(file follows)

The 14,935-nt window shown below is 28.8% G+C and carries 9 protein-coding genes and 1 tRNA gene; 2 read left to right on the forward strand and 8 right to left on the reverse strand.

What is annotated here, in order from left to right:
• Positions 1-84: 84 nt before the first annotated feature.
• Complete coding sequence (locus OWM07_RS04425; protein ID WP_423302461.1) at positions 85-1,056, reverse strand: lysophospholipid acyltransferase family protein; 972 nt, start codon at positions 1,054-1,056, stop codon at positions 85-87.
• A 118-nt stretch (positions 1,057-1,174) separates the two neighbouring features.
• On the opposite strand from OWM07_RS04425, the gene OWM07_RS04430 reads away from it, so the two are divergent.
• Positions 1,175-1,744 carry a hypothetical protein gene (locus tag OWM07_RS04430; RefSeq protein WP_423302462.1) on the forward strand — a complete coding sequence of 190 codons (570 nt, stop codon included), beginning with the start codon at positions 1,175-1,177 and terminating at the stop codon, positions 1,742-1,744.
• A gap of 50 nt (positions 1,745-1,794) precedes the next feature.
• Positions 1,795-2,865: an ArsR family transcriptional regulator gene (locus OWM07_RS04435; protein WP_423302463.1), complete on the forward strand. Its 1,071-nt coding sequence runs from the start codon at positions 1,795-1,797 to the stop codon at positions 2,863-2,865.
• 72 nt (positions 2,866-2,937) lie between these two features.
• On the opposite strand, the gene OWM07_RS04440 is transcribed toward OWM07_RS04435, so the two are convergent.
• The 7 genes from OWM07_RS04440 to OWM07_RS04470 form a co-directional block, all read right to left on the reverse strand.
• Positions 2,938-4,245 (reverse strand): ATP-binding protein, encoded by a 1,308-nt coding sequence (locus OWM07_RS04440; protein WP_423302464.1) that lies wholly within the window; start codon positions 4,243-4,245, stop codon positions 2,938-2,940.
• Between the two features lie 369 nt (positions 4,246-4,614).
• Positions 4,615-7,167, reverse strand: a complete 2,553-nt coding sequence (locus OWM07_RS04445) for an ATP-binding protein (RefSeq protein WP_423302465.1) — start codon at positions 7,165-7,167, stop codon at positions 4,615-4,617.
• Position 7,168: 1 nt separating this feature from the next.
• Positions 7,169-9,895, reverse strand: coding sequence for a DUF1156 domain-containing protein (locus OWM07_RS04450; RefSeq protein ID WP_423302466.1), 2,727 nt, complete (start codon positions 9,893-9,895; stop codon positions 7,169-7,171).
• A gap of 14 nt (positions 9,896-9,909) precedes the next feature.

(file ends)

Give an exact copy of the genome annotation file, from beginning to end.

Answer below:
The 14,935-nt window shown below is 28.8% G+C and carries 9 protein-coding genes and 1 tRNA gene; 2 read left to right on the forward strand and 8 right to left on the reverse strand.

What is annotated here, in order from left to right:
• Positions 1-84: 84 nt before the first annotated feature.
• Complete coding sequence (locus OWM07_RS04425; protein ID WP_423302461.1) at positions 85-1,056, reverse strand: lysophospholipid acyltransferase family protein; 972 nt, start codon at positions 1,054-1,056, stop codon at positions 85-87.
• A 118-nt stretch (positions 1,057-1,174) separates the two neighbouring features.
• On the opposite strand from OWM07_RS04425, the gene OWM07_RS04430 reads away from it, so the two are divergent.
• Positions 1,175-1,744 carry a hypothetical protein gene (locus tag OWM07_RS04430; RefSeq protein WP_423302462.1) on the forward strand — a complete coding sequence of 190 codons (570 nt, stop codon included), beginning with the start codon at positions 1,175-1,177 and terminating at the stop codon, positions 1,742-1,744.
• A gap of 50 nt (positions 1,745-1,794) precedes the next feature.
• Positions 1,795-2,865: an ArsR family transcriptional regulator gene (locus OWM07_RS04435; protein WP_423302463.1), complete on the forward strand. Its 1,071-nt coding sequence runs from the start codon at positions 1,795-1,797 to the stop codon at positions 2,863-2,865.
• 72 nt (positions 2,866-2,937) lie between these two features.
• On the opposite strand, the gene OWM07_RS04440 is transcribed toward OWM07_RS04435, so the two are convergent.
• The 7 genes from OWM07_RS04440 to OWM07_RS04470 form a co-directional block, all read right to left on the reverse strand.
• Positions 2,938-4,245 (reverse strand): ATP-binding protein, encoded by a 1,308-nt coding sequence (locus OWM07_RS04440; protein WP_423302464.1) that lies wholly within the window; start codon positions 4,243-4,245, stop codon positions 2,938-2,940.
• Between the two features lie 369 nt (positions 4,246-4,614).
• Positions 4,615-7,167, reverse strand: a complete 2,553-nt coding sequence (locus OWM07_RS04445) for an ATP-binding protein (RefSeq protein WP_423302465.1) — start codon at positions 7,165-7,167, stop codon at positions 4,615-4,617.
• Position 7,168: 1 nt separating this feature from the next.
• Positions 7,169-9,895, reverse strand: coding sequence for a DUF1156 domain-containing protein (locus OWM07_RS04450; RefSeq protein ID WP_423302466.1), 2,727 nt, complete (start codon positions 9,893-9,895; stop codon positions 7,169-7,171).
• A gap of 14 nt (positions 9,896-9,909) precedes the next feature.